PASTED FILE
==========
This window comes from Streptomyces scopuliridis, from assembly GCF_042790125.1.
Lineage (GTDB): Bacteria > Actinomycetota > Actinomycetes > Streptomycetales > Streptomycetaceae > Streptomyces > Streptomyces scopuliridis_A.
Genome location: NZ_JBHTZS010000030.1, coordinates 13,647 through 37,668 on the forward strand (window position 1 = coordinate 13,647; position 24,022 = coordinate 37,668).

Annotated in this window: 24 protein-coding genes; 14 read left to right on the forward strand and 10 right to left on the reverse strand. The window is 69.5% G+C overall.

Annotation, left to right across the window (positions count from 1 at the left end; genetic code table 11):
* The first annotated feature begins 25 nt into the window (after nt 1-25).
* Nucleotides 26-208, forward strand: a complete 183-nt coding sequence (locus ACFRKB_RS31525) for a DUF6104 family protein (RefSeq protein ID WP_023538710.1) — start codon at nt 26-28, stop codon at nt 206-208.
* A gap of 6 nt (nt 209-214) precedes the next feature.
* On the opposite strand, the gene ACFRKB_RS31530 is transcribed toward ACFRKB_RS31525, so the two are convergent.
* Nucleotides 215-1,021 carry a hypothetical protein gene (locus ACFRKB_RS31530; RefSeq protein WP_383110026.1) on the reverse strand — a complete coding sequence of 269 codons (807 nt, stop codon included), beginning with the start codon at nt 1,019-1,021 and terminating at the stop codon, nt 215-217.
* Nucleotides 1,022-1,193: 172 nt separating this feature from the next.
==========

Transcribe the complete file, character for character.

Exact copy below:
This window comes from Streptomyces scopuliridis, from assembly GCF_042790125.1.
Lineage (GTDB): Bacteria > Actinomycetota > Actinomycetes > Streptomycetales > Streptomycetaceae > Streptomyces > Streptomyces scopuliridis_A.
Genome location: NZ_JBHTZS010000030.1, coordinates 13,647 through 37,668 on the forward strand (window position 1 = coordinate 13,647; position 24,022 = coordinate 37,668).

Annotated in this window: 24 protein-coding genes; 14 read left to right on the forward strand and 10 right to left on the reverse strand. The window is 69.5% G+C overall.

Annotation, left to right across the window (positions count from 1 at the left end; genetic code table 11):
* The first annotated feature begins 25 nt into the window (after nt 1-25).
* Nucleotides 26-208, forward strand: a complete 183-nt coding sequence (locus ACFRKB_RS31525) for a DUF6104 family protein (RefSeq protein ID WP_023538710.1) — start codon at nt 26-28, stop codon at nt 206-208.
* A gap of 6 nt (nt 209-214) precedes the next feature.
* On the opposite strand, the gene ACFRKB_RS31530 is transcribed toward ACFRKB_RS31525, so the two are convergent.
* Nucleotides 215-1,021 carry a hypothetical protein gene (locus ACFRKB_RS31530; RefSeq protein WP_383110026.1) on the reverse strand — a complete coding sequence of 269 codons (807 nt, stop codon included), beginning with the start codon at nt 1,019-1,021 and terminating at the stop codon, nt 215-217.
* Nucleotides 1,022-1,193: 172 nt separating this feature from the next.